MILAN -- Spanish new-car registrations rose 17 percent in June compared with the same month last year when dealerships were open but still subject to limitations after several weeks of coronavirus lockdowns.
Sales increased to 96,785 last month, according to the ANFAC industry group, compared with 82,651 in the same month in 2020.
Last year, dealerships partially reopened on May 11 after lockdowns to help control the pandemic.
Despite the rise, overall sales last month were still 26 percent below the pre-pandemic volume of June 2019.
Sales to private customers in June fell by 19 percent over 2020 and were 28 percent lower than 2019.
The industry group said a temporary suspension of registration tax between July 1 and December 31 should help lift low private demand.
Last week the Spanish Parliament voted to freeze an increase in the registration tax rate that was triggered by the introduction of the new WLTP emissions regulations on January 1. At the time of introduction, the country's tax brackets were not modified to take account of the new CO2 emissions figures, so cars which under WLTP emitted more than 125 g/km of CO2 were penalized. The no-tax threshold has now been raised to 144 g/km.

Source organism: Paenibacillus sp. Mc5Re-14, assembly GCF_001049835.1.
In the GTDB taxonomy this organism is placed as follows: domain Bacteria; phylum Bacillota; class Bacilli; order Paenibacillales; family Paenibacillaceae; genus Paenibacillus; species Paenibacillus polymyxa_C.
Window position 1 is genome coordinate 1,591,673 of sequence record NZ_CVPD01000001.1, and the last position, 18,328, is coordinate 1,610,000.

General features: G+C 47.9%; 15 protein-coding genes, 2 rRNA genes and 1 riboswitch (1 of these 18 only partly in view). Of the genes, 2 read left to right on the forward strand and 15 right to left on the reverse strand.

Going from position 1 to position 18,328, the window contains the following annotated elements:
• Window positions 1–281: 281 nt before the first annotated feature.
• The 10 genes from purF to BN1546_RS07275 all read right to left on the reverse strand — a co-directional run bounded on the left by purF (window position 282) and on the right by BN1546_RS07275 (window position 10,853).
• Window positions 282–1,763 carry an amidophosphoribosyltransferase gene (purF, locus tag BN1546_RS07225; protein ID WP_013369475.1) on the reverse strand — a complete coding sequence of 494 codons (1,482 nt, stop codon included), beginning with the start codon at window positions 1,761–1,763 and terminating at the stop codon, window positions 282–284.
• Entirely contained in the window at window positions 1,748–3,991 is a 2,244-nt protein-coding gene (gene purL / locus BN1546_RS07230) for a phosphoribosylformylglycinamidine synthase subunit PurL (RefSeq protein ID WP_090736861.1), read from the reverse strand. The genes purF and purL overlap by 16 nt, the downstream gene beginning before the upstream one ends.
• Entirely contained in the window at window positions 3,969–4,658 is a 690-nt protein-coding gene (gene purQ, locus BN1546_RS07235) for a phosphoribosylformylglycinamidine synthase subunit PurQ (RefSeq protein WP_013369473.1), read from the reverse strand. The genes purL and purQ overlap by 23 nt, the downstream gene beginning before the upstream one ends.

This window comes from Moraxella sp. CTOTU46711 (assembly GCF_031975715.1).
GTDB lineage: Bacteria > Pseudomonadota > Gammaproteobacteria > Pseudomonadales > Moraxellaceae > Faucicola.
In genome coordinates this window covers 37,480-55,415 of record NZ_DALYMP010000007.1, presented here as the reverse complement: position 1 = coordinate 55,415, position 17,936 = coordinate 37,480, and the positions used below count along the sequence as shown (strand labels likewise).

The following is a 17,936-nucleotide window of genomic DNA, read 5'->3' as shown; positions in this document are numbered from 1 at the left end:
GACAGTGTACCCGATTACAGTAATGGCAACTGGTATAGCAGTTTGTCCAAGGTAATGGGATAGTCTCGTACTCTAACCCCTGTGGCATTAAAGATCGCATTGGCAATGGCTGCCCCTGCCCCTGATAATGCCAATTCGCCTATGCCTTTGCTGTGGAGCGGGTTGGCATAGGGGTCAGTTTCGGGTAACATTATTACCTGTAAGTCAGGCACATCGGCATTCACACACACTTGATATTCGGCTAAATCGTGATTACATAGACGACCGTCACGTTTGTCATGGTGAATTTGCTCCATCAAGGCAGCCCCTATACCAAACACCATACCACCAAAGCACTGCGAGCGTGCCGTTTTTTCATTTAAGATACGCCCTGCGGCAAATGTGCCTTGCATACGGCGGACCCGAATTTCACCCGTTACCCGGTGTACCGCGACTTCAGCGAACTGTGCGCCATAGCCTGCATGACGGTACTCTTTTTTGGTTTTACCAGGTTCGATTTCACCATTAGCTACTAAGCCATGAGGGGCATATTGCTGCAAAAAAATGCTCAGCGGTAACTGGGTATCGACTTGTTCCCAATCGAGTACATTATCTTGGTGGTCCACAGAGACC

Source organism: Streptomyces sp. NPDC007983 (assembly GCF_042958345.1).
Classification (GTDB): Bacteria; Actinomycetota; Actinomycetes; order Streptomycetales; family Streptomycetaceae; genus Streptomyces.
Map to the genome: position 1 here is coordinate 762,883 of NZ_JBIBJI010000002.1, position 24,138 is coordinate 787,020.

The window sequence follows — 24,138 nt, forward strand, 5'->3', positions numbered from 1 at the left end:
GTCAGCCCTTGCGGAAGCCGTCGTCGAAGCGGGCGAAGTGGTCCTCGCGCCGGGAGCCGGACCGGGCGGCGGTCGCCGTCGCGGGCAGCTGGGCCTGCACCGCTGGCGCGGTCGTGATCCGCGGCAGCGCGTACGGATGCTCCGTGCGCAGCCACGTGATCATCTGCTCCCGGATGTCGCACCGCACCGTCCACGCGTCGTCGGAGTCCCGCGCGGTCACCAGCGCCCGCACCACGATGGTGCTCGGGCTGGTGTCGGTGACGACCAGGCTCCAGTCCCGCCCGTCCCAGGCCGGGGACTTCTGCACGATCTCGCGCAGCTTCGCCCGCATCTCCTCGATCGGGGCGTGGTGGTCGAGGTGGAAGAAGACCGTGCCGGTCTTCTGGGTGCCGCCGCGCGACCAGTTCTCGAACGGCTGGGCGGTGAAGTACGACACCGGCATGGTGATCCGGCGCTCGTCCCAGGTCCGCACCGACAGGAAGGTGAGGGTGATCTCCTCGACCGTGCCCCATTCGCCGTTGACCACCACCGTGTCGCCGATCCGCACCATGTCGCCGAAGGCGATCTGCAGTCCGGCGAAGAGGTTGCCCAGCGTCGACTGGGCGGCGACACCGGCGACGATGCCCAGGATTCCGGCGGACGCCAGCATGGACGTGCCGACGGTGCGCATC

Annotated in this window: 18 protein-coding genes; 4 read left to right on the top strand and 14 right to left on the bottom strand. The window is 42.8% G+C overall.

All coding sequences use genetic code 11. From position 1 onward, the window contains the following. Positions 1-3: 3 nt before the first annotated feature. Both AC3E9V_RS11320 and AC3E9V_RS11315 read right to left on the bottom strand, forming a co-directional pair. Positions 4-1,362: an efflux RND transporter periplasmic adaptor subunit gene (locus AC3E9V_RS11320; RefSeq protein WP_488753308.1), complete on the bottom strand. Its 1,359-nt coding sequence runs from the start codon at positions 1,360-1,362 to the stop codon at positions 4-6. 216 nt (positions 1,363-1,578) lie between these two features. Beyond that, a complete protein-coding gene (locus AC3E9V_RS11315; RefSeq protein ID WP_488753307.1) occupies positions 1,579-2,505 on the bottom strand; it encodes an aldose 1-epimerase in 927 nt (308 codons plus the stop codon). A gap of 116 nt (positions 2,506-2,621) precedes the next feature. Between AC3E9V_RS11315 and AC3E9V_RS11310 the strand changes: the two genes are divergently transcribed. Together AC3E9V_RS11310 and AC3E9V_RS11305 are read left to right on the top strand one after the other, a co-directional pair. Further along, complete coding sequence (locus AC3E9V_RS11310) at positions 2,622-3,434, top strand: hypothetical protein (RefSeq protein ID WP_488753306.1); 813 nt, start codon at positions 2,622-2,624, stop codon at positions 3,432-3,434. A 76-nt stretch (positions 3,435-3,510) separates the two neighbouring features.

Company registrations (including self-registrations by automakers and dealers) were up 12 percent last month, while demand from rental companies grew by 196 percent.
According to ANFAC, short-term rental growth was boosted by companies restocking their fleets ahead of an expected recovery in tourism.
A shortage of cars due to the global semiconductor crisis has also started to be big problem for many dealers in June and will likely continue in the coming months, dealer association FACONAUTO, said.